Scientists have discovered a new way for genetic mutations to lead to cancer--by rendering neighboring stretches of DNA more likely to be mutated. The serendipitous finding, reported in the September issue of Nature Genetics, could account for unexplained cases of colon cancer and help in the early detection of such cancers, especially in Ashkenazi Jews.
Inheritance seems to play a role in somewhere between 15% and 50% of colon cancers and the benign polyps that are often their precursors. Yet the colon cancer genes found so far have been linked to less than 5% of the total cases. A clue to what might explain the discrepancy came to light when a social visitor to Bert Vogelstein's lab at Johns Hopkins University School of Medicine mentioned that he had several colorectal polyps and a slight family history of colon cancer. As a courtesy, Vogelstein, whose lab had already uncovered a fistful of genes involved in the disease, offered to test the 39-year-old man for known mutations.
Vogelstein, Kenneth Kinzler, and other colleagues found a minor change in the APC gene, which normally holds cell growth in check and can cause colon cancers when mutated. At first glance the change appeared to be innocuous--a simple switch from a thymine (T) to an adenine (A). Such gene changes, called polymorphisms, are common. But curiously, the tumor-suppressor protein made by the gene began to pick up extra mutations in and around the region that contains the T-to-A switch. That apparently happened, Kinzler says, because the mutation creates a stretch of eight consecutive As, which can throw off the enzyme that transcribes the DNA and completely garble the resulting protein.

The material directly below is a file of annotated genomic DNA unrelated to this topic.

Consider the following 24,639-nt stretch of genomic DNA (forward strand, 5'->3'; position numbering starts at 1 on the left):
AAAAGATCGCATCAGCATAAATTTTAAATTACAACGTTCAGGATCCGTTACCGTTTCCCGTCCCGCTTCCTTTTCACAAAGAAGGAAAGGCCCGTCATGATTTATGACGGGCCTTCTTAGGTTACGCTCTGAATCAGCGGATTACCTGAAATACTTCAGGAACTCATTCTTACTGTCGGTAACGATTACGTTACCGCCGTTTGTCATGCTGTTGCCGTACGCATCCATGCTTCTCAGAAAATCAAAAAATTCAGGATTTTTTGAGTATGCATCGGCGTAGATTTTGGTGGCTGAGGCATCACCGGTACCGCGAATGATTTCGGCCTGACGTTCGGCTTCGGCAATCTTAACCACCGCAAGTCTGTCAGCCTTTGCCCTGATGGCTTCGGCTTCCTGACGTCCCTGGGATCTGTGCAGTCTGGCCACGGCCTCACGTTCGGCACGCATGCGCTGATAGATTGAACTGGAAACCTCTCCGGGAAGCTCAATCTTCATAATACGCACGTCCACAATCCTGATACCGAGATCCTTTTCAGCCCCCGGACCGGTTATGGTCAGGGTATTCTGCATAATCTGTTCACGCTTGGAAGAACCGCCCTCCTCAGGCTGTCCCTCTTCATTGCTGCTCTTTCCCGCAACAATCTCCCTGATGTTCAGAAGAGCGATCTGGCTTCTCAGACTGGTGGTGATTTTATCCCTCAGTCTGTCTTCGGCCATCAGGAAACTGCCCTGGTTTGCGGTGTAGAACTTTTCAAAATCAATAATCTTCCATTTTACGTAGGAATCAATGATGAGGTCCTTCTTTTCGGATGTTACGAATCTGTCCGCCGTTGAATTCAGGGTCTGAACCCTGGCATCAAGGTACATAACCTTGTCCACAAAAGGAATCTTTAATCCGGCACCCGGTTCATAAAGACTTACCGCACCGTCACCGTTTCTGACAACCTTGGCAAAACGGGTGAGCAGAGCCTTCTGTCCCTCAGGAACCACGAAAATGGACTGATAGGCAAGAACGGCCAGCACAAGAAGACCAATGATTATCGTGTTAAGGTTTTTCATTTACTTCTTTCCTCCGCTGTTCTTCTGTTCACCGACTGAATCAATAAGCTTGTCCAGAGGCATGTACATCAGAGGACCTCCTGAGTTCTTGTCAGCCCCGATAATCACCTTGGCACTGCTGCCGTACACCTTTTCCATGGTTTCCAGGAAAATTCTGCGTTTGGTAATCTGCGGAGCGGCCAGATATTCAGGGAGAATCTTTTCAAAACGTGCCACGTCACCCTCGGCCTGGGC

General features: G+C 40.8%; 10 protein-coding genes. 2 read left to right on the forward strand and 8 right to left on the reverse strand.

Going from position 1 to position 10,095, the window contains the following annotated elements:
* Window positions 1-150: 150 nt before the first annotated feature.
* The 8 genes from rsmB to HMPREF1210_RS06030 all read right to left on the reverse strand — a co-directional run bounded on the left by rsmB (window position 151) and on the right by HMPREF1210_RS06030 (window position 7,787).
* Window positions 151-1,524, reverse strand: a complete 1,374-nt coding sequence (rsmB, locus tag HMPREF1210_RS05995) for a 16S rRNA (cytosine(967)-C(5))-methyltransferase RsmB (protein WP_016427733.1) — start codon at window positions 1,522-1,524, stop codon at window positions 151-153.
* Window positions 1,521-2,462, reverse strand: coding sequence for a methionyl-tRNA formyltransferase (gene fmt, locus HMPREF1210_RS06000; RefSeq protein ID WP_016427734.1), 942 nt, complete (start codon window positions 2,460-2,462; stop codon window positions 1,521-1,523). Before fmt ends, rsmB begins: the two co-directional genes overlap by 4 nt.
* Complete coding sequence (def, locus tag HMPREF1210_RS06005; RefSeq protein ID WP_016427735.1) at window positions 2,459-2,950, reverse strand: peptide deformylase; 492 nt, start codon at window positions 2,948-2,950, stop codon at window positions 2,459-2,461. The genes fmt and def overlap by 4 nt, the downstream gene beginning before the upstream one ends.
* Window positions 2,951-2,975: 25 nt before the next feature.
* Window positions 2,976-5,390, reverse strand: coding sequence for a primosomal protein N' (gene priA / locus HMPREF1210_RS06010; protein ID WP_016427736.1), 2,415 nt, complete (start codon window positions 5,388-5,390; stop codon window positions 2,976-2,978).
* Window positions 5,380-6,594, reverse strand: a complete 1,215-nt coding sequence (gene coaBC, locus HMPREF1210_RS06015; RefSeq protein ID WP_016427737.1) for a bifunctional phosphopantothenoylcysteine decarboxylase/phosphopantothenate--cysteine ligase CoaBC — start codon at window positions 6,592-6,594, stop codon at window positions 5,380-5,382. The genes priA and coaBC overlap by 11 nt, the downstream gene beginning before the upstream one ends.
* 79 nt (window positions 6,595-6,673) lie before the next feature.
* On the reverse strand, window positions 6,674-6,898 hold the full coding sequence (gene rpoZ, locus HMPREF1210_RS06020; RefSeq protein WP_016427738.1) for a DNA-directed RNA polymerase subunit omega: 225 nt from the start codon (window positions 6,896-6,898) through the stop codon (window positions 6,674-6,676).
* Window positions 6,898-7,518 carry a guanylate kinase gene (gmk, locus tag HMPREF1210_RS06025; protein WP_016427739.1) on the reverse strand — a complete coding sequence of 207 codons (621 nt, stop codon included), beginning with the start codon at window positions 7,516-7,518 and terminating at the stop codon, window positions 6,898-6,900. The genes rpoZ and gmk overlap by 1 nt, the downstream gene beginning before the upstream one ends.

The team guessed that the string of A's could also confuse the enzyme that copies DNA when cells replicate, creating new--and more harmful--mutations. Indeed, all of the tumors from patients who carried this particular T-to-A mutation also had additional mutations that inactivate the APC gene. But blood cells from the same patients only had the T-to-A change--suggesting that the patients inherited the base change and developed the other mutations later, but only in the colon cells that became cancerous.
"This could be a landmark study of a novel mechanism," says molecular biologist Jeffrey Trent of the National Human Genome Research Institute (NHGRI) in Bethesda, Maryland. Trent and others says that the same mechanism might be at work in genes linked to other cancers, such as breast and prostate cancer, which have been found to contain similar "harmless" sequence variations.